> milking shed and another in the chicken coop. Yet even without "modern
> techniques", farm life was pretty gruesome in comparison to the foie
> feeding tubes. I think you city boys have been too sheltered by only
> grocery store meats that come in Styrofoam trays with clear plastic
> So the shock of seeing how that meat gets into those trays is what
> you into such ardent animal rights activists. Maybe that's why 90% of
> animal rights activists are middle-to-upper-class college-educated
> sheltered young people. If anything, modern techniques seem much more
> sterile than the traditional ways, so decrying modern farms as evil
> magnifies how sheltered these activists are.
> From: Dr. Michael R. Edelstein
> Sent: Thursday, February 12, 2004 9:06 AM
> To: email@example.com
> Subject: Re: [lpsf-discuss] Re: John Burton seeks to prevent cruelty to
> You wrote:
>> I am well aware of where ducks rank intellectually,
>> but that in no way sanctions abuse to them
> I don't think Rob is saying that because he is against
> Big Govt micromanaging his eating habits, he
> therefore favors abusing animals.
> I am a vegan and I like animals, but I am passionately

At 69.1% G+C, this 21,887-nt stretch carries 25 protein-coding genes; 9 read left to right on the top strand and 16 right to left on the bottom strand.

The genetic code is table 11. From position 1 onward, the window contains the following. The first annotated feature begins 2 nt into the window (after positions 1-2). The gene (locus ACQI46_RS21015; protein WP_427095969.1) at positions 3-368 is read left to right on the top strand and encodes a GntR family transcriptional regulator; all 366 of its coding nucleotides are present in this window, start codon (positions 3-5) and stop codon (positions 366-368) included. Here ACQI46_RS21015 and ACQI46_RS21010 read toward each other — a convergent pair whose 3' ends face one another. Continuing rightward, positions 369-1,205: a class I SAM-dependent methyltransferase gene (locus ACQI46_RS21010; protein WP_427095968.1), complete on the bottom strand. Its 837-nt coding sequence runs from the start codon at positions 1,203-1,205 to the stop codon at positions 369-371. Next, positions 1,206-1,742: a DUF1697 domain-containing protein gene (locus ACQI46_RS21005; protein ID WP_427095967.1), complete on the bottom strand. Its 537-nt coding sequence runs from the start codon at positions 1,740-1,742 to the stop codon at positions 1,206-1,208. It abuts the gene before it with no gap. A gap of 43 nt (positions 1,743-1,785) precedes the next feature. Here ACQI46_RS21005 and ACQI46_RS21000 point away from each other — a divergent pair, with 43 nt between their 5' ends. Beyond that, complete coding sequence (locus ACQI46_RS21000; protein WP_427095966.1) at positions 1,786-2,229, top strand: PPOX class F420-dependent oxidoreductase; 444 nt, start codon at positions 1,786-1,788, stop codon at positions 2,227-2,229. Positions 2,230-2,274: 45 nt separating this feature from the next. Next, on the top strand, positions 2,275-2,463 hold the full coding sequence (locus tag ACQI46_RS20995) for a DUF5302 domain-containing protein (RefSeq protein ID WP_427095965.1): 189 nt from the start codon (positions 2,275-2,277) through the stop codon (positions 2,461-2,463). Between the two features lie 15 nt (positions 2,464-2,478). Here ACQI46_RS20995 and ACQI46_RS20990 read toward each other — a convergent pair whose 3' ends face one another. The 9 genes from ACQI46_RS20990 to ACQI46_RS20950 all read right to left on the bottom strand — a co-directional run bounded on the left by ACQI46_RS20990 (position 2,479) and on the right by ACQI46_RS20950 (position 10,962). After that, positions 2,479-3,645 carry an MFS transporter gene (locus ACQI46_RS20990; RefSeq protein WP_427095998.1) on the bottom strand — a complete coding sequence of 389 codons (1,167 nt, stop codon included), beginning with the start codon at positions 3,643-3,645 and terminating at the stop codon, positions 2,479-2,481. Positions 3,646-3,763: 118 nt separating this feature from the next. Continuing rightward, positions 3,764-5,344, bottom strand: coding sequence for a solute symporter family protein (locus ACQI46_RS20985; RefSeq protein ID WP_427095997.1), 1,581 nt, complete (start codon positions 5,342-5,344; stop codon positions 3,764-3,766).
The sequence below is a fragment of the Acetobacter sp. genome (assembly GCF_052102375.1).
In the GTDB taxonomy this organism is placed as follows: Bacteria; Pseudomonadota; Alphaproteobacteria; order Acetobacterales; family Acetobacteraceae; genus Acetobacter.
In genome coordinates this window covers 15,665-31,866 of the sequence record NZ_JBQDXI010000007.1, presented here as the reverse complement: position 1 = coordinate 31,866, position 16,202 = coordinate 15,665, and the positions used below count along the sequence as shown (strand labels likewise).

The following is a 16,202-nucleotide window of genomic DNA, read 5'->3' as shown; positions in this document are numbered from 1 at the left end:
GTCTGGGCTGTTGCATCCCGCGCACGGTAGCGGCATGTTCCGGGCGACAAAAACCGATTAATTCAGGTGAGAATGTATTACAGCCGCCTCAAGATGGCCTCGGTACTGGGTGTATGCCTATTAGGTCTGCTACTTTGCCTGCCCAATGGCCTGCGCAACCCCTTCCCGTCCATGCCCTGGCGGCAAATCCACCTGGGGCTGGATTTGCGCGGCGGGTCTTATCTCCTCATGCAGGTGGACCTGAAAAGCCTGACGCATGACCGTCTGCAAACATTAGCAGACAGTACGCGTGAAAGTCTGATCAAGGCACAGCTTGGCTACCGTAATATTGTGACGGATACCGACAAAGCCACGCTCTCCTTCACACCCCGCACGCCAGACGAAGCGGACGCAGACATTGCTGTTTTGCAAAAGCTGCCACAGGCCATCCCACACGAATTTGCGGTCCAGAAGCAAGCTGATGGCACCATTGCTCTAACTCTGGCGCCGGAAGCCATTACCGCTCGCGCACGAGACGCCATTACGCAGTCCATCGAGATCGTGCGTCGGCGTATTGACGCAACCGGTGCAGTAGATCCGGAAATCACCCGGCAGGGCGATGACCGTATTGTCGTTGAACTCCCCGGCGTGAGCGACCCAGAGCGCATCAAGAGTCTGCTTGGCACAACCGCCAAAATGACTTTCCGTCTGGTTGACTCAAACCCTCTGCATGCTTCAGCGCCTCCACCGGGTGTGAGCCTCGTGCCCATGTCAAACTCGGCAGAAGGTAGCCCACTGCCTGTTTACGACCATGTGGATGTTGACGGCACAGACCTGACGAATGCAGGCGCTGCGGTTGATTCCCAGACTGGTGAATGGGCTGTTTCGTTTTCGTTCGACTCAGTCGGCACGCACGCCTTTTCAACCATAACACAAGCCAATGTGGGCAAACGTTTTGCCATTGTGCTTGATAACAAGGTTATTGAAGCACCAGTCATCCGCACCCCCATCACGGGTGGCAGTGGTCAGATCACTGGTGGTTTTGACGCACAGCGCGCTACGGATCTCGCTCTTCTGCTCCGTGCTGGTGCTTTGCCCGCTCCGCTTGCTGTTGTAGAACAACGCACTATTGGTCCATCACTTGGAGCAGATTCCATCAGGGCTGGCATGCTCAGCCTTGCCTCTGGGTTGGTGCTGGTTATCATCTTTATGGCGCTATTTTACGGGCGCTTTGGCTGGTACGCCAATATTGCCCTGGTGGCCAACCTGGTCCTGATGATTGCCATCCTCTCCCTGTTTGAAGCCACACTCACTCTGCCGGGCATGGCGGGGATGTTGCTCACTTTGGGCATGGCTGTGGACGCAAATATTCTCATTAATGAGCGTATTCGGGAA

> against the state telling me how to run my life.
> Best, Michael
> From: "Leilani Wright"
> Sent: Thursday, February 12, 2004 8:37 AM
> Subject: Re: [lpsf-discuss] Re: John Burton seeks to prevent cruelty
> to ducks
>> Dear Rob:
>> You obviously mis-understood my point. No where in my discourse did
> I compare Africans to ducks in regards to intelligence, etcetera. My
> point was simply that the perception at the time, was that Africans
> were mentally inferior, in fact were considered by many as "animals,"
> which was used as justification for sub-standard treatment. The fact
> that these ideas were later discarded, (at least in theory that is,)
> does not nullify the fact that this was accepted at this time in
> history. Subsequently, you are saying that because ducks are less
> intelligent than humans, it is okay to abuse them. I am well aware of
> where ducks rank intellectually, but that in no way sanctions abuse to